Think You Live in a Free Society?

Most Americans think they live in a free society. They think that because they can find fifty varieties of salad dressing at the grocery store, choose from among a hundred types of wine at the liquor store, select a television channel from over 1,000 choices, download any movie or song they want from the Internet, and sit at home for hours playing the latest video game that they live in a free society. They are oblivious to the extent of government encroachment on their freedoms. They are complacent when it comes to government edicts. And they are ignorant as to what a free society really means.

Oh sure, Americans are free compared with the people of North Korea, Sudan, Myanmar, Yemen, Saudi Arabia, and Venezuela, but there are 190 other countries in the world. The truth is, Americans live in a relatively free society, not an absolutely free society. The American people are relatively free when compared with people in Thailand, Egypt, the Republic of the Congo, Turkmenistan, Cuba, Nepal, Vietnam, and Pakistan.

And on top of all that, Americans live in a nanny state. We have a government full of politicians, bureaucrats, and regulators, and a society full of statists, authoritarians, and busybodies, who all want to use the force of government to impose their values, hinder personal freedom, remake society in their own image, destroy personal and financial privacy, restrict economic activity, compel people to associate with people they may not want to associate with, define and enforce morality, tell you how to live your life, and limit the size of soft drinks you can purchase at a convenience store.

I much prefer a genuinely free society, as I make clear in the 127 essays in this book.

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The essays were all written as articles or columns during the years 2005–2017. With just two exceptions, they were all originally written for either or the Future of Freedom Foundation. The essays are arranged in chronological order within the sections of each chapter (explained below), and each one can be read independently. They are reprinted verbatim, with the exception of the correction of any typographical errors. Because most of the essays initially appeared online, there will occasionally be found references to websites that originally contained links. There is some overlap between the essays in each chapter, between chapters 1 through 3, and between chapters 4 through 7. Although some of the figures given and events described in the essays are dated, the defense of a free society is timeless.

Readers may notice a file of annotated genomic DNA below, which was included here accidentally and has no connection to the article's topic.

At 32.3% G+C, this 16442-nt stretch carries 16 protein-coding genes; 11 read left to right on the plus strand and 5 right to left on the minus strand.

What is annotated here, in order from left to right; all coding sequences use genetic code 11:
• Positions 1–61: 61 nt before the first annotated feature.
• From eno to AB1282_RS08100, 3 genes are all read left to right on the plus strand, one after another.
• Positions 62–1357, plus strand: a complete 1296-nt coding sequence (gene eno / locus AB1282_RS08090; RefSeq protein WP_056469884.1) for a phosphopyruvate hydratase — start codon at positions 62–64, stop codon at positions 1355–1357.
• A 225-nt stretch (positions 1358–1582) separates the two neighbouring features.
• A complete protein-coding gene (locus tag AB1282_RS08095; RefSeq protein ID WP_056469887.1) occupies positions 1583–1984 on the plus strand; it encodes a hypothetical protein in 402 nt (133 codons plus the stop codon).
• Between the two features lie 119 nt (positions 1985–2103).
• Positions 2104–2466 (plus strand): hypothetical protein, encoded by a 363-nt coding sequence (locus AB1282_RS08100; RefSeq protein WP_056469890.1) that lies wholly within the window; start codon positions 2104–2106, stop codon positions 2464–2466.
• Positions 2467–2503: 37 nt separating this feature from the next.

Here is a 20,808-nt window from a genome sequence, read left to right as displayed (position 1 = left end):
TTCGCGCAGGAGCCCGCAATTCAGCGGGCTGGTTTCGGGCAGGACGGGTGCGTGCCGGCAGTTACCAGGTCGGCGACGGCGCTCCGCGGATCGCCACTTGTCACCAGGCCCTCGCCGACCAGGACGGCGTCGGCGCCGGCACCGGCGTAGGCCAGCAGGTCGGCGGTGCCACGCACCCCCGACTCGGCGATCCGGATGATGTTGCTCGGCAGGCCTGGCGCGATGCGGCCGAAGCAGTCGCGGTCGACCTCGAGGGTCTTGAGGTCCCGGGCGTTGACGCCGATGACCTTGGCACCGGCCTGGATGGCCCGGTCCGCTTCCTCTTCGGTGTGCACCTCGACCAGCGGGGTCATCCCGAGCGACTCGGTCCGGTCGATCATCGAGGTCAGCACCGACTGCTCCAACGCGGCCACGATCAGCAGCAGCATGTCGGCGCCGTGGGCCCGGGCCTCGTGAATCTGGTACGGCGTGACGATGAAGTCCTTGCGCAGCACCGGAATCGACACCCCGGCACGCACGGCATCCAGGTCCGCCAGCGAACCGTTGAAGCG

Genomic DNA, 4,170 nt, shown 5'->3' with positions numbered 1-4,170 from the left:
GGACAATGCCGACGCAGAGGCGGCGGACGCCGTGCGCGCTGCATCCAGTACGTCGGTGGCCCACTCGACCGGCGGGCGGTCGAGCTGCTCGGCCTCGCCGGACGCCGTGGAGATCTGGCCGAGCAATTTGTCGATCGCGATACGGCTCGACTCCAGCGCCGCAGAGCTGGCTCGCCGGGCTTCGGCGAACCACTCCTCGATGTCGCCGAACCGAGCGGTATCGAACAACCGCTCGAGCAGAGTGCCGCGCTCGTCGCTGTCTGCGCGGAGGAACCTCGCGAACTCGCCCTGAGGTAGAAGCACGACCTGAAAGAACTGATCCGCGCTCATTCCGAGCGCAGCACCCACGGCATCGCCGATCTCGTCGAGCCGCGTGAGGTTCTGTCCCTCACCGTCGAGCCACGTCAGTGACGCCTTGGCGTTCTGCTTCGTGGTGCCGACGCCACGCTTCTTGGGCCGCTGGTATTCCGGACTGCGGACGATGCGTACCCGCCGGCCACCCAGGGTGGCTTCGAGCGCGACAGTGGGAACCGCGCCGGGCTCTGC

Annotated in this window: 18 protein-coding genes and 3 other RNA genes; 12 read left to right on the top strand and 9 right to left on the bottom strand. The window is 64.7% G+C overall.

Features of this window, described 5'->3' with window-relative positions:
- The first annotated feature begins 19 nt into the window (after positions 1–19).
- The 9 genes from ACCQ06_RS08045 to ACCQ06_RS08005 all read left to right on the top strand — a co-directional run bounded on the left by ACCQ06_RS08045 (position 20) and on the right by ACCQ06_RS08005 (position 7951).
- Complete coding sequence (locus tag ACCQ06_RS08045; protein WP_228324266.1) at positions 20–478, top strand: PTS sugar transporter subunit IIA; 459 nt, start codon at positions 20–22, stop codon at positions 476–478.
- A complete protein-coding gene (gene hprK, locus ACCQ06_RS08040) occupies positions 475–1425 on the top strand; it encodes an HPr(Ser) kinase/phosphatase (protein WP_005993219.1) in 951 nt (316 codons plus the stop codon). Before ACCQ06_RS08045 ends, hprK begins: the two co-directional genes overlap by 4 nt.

Chapter one, “Libertarianism: Theory,” begins with three essays that introduce libertarianism followed by eight essays that supplement and amplify the first three.

Chapter two, “Libertarianism: Practice,” begins with five general essays on the libertarian perspective on a broad range of issues, continues with six specific essays on the libertarian perspective on certain issues, and concludes with three essays on libertarianism and education and two on libertarianism and taxes.

Chapter three, “Libertarianism vs. Liberalism/Conservatism,” begins with two general essays on the relationship between libertarianism and liberalism/conservatism followed by six specific essays on the relationship between libertarianism and conservatism/Republicans.

Chapter four, “Discrimination and Free Association,” contains sixteen essays on the libertarian perspective on discrimination (some general and some specific) and concludes with two essays on the related topic of free association.

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Chapter five, “Victimless Crimes,” begins with two essays on victimless crimes in general followed by specific essays regarding prostitution, pornography, gambling, adultery, ticket scalping, and drugs. Although I have written scores of essays on the evils of the government’s war on drugs, some of which are collected in my book The War on Drugs Is a War on Freedom, I have selected just one, “The Libertarian Sticking Point,” for inclusion in this collection of essays because of how it directly relates to libertarianism.

Chapter six, “The Free Market,” begins with nine essays relating to market prices (including the price of labor) and concludes with thirteen essays in defense of the free market and in opposition to government intervention and regulation. My essays on free trade that one would expect to find here are collected in my small book Free Trade or Protectionism?

Chapter seven, “The Free Society,” begins with four essays relating to alcohol, continues with three on tobacco, and concludes with a wide variety of essays on the nature of a free society.

The mention of any book in the essays and the inclusion of any book in the above list of books for further reading should not be taken as a blanket endorsement of everything contained in the book or anything else written by the author.

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